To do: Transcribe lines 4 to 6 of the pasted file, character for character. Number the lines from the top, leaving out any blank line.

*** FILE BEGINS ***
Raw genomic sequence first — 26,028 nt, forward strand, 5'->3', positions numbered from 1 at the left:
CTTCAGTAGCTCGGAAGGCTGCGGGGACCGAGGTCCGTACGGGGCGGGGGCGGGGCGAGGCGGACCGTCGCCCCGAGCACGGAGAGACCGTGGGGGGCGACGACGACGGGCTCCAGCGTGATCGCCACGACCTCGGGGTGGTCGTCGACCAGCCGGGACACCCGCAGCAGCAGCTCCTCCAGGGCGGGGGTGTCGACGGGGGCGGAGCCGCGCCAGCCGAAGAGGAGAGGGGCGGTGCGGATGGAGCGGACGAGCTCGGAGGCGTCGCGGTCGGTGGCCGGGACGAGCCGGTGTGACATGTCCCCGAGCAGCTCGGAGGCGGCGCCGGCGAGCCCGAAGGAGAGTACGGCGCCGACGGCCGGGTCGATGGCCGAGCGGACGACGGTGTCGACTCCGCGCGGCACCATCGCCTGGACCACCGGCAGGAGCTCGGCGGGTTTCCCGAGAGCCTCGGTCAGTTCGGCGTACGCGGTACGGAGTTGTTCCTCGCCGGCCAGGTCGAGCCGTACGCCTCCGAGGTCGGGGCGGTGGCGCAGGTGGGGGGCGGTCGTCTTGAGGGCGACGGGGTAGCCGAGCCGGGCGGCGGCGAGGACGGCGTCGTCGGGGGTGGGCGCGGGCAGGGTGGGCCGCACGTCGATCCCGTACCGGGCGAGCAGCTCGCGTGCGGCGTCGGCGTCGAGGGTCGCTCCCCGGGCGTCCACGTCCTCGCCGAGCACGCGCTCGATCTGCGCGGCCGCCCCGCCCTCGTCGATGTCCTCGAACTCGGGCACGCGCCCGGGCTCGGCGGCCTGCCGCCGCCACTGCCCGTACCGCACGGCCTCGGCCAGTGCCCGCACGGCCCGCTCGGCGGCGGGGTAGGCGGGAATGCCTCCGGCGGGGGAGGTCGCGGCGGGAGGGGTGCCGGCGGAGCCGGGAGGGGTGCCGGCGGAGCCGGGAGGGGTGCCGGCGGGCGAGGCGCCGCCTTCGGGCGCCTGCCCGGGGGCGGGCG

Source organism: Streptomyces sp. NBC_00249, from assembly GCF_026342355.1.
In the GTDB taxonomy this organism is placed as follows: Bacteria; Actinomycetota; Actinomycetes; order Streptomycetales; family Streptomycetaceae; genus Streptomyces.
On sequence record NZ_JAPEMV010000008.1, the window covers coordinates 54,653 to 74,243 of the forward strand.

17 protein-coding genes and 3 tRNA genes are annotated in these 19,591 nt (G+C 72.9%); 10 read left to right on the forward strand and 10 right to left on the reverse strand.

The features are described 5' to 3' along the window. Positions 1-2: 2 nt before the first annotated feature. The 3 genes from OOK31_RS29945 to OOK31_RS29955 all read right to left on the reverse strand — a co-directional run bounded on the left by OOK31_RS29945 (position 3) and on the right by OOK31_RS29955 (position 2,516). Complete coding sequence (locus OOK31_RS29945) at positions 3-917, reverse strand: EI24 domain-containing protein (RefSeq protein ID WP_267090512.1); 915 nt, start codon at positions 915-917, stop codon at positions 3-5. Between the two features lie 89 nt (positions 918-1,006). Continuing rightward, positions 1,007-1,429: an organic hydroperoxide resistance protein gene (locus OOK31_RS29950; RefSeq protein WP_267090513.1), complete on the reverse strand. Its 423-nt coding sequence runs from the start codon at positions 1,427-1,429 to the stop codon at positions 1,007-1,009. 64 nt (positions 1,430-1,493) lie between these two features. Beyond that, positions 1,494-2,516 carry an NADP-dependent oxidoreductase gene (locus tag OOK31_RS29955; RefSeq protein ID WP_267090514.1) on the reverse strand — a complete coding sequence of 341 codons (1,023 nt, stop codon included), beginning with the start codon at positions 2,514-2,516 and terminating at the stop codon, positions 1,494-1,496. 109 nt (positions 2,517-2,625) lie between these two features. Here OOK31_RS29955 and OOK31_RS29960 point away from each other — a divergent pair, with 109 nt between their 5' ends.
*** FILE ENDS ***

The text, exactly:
In the GTDB taxonomy this organism is placed as follows: Bacteria; Actinomycetota; Actinomycetes; order Streptomycetales; family Streptomycetaceae; genus Streptomyces.
On sequence record NZ_JAPEMV010000008.1, the window covers coordinates 54,653 to 74,243 of the forward strand.

17 protein-coding genes and 3 tRNA genes are annotated in these 19,591 nt (G+C 72.9%); 10 read left to right on the forward strand and 10 right to left on the reverse strand.